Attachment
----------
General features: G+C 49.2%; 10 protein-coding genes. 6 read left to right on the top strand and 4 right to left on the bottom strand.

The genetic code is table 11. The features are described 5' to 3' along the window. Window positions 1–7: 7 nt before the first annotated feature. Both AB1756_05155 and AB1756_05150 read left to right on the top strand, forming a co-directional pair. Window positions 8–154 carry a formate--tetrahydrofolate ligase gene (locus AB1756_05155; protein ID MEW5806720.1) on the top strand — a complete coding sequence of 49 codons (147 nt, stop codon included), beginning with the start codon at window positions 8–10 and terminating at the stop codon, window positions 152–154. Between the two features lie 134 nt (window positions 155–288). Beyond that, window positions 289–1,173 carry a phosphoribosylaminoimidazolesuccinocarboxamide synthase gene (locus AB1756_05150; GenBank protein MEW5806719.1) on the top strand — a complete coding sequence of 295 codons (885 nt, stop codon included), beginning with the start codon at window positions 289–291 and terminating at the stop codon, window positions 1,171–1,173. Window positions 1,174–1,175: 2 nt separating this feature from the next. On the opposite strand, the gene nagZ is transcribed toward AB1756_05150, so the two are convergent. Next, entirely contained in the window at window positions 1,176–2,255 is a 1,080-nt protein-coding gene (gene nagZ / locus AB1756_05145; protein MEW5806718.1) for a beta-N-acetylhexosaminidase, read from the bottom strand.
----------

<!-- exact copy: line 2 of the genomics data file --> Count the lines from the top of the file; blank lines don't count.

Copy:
The genetic code is table 11. The features are described 5' to 3' along the window. Window positions 1–7: 7 nt before the first annotated feature. Both AB1756_05155 and AB1756_05150 read left to right on the top strand, forming a co-directional pair. Window positions 8–154 carry a formate--tetrahydrofolate ligase gene (locus AB1756_05155; protein ID MEW5806720.1) on the top strand — a complete coding sequence of 49 codons (147 nt, stop codon included), beginning with the start codon at window positions 8–10 and terminating at the stop codon, window positions 152–154. Between the two features lie 134 nt (window positions 155–288). Beyond that, window positions 289–1,173 carry a phosphoribosylaminoimidazolesuccinocarboxamide synthase gene (locus AB1756_05150; GenBank protein MEW5806719.1) on the top strand — a complete coding sequence of 295 codons (885 nt, stop codon included), beginning with the start codon at window positions 289–291 and terminating at the stop codon, window positions 1,171–1,173. Window positions 1,174–1,175: 2 nt separating this feature from the next. On the opposite strand, the gene nagZ is transcribed toward AB1756_05150, so the two are convergent. Next, entirely contained in the window at window positions 1,176–2,255 is a 1,080-nt protein-coding gene (gene nagZ / locus AB1756_05145; protein MEW5806718.1) for a beta-N-acetylhexosaminidase, read from the bottom strand.